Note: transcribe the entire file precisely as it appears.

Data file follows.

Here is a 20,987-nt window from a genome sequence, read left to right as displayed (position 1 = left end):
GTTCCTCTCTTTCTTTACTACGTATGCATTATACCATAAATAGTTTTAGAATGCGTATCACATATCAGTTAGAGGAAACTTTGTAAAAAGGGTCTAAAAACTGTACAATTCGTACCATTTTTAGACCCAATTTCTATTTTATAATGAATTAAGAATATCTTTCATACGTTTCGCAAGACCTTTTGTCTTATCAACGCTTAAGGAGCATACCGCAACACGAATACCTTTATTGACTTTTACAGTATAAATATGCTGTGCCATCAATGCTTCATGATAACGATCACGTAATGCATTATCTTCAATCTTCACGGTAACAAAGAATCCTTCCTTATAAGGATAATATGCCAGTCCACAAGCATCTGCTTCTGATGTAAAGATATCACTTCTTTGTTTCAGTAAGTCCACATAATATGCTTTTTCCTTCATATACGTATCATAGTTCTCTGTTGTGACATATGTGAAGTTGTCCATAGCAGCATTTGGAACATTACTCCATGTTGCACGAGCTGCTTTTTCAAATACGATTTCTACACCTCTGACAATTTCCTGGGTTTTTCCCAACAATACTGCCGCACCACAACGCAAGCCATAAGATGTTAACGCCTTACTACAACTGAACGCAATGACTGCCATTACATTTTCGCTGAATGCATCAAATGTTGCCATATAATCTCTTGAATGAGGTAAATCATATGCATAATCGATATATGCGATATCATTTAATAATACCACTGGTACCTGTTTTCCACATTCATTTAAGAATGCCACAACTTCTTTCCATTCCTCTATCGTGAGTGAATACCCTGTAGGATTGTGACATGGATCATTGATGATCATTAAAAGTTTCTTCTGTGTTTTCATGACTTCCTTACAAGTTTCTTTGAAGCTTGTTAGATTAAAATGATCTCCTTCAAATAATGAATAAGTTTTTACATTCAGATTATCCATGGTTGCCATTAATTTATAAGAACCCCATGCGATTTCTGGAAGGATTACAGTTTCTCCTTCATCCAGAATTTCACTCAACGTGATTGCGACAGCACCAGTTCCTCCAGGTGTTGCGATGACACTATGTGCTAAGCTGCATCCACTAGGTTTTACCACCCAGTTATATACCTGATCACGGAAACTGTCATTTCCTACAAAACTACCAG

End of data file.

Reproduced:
Here is a 20,987-nt window from a genome sequence, read left to right as displayed (position 1 = left end):
GTTCCTCTCTTTCTTTACTACGTATGCATTATACCATAAATAGTTTTAGAATGCGTATCACATATCAGTTAGAGGAAACTTTGTAAAAAGGGTCTAAAAACTGTACAATTCGTACCATTTTTAGACCCAATTTCTATTTTATAATGAATTAAGAATATCTTTCATACGTTTCGCAAGACCTTTTGTCTTATCAACGCTTAAGGAGCATACCGCAACACGAATACCTTTATTGACTTTTACAGTATAAATATGCTGTGCCATCAATGCTTCATGATAACGATCACGTAATGCATTATCTTCAATCTTCACGGTAACAAAGAATCCTTCCTTATAAGGATAATATGCCAGTCCACAAGCATCTGCTTCTGATGTAAAGATATCACTTCTTTGTTTCAGTAAGTCCACATAATATGCTTTTTCCTTCATATACGTATCATAGTTCTCTGTTGTGACATATGTGAAGTTGTCCATAGCAGCATTTGGAACATTACTCCATGTTGCACGAGCTGCTTTTTCAAATACGATTTCTACACCTCTGACAATTTCCTGGGTTTTTCCCAACAATACTGCCGCACCACAACGCAAGCCATAAGATGTTAACGCCTTACTACAACTGAACGCAATGACTGCCATTACATTTTCGCTGAATGCATCAAATGTTGCCATATAATCTCTTGAATGAGGTAAATCATATGCATAATCGATATATGCGATATCATTTAATAATACCACTGGTACCTGTTTTCCACATTCATTTAAGAATGCCACAACTTCTTTCCATTCCTCTATCGTGAGTGAATACCCTGTAGGATTGTGACATGGATCATTGATGATCATTAAAAGTTTCTTCTGTGTTTTCATGACTTCCTTACAAGTTTCTTTGAAGCTTGTTAGATTAAAATGATCTCCTTCAAATAATGAATAAGTTTTTACATTCAGATTATCCATGGTTGCCATTAATTTATAAGAACCCCATGCGATTTCTGGAAGGATTACAGTTTCTCCTTCATCCAGAATTTCACTCAACGTGATTGCGACAGCACCAGTTCCTCCAGGTGTTGCGATGACACTATGTGCTAAGCTGCATCCACTAGGTTTTACCACCCAGTTATATACCTGATCACGGAAACTGTCATTTCCTACAAAACTACCAG